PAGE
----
Doublets formed part of the ensemble of clothing worn by men in the early 17th century. A pair of breeches in matching fabric would have been worn with this doublet, with a cape to complete the gentleman's outfit.
Materials & Making
The linen has not been dyed but bleached and glazed instead to give a uniform colour and a firm texture on which to embroider. Back stitch, French knots and couching in fine linen thread comprise a pattern of geometric and floral motifs. Linen thread, hand plaited and sewn over a wooden core in a technique known as passementerie, forms the decorative buttons.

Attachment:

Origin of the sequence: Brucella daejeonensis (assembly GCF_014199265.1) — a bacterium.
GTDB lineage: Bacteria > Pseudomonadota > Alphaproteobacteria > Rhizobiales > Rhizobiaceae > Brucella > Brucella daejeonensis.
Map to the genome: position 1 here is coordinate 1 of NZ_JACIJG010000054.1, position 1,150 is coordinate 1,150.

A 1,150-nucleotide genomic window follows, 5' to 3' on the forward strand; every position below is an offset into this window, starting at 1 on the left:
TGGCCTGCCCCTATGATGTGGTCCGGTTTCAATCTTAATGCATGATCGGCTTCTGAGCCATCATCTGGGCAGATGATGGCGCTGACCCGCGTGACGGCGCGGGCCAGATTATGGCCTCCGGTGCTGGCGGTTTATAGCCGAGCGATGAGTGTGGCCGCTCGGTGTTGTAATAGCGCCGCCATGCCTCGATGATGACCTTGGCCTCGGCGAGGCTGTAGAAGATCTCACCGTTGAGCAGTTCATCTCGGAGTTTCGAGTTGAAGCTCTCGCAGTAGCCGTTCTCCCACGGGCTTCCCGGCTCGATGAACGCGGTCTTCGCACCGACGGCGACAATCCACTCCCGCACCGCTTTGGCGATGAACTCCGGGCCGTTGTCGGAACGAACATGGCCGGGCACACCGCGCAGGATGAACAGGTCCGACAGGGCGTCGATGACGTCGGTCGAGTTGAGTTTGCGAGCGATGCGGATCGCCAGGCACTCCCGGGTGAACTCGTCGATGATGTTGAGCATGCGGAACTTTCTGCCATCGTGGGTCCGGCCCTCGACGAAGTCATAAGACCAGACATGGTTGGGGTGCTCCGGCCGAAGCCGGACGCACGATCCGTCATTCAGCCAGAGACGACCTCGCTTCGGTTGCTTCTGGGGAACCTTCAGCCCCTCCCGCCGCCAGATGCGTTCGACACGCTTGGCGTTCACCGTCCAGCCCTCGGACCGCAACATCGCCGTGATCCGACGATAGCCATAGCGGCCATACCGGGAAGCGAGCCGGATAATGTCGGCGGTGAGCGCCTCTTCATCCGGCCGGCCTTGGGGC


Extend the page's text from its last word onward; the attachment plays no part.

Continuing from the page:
A doublet of the late 1630s had a waistline at the natural level with large flaps or tabs, as they were known, falling below. Typical of the period, are the back seam and seams of the sleeves. They have been deliberately left unstitched to allow the billowing shirt to show through from underneath. Fashions of the 1630s featured a high collar over which the falling band of fine linen and lace could drape becomingly.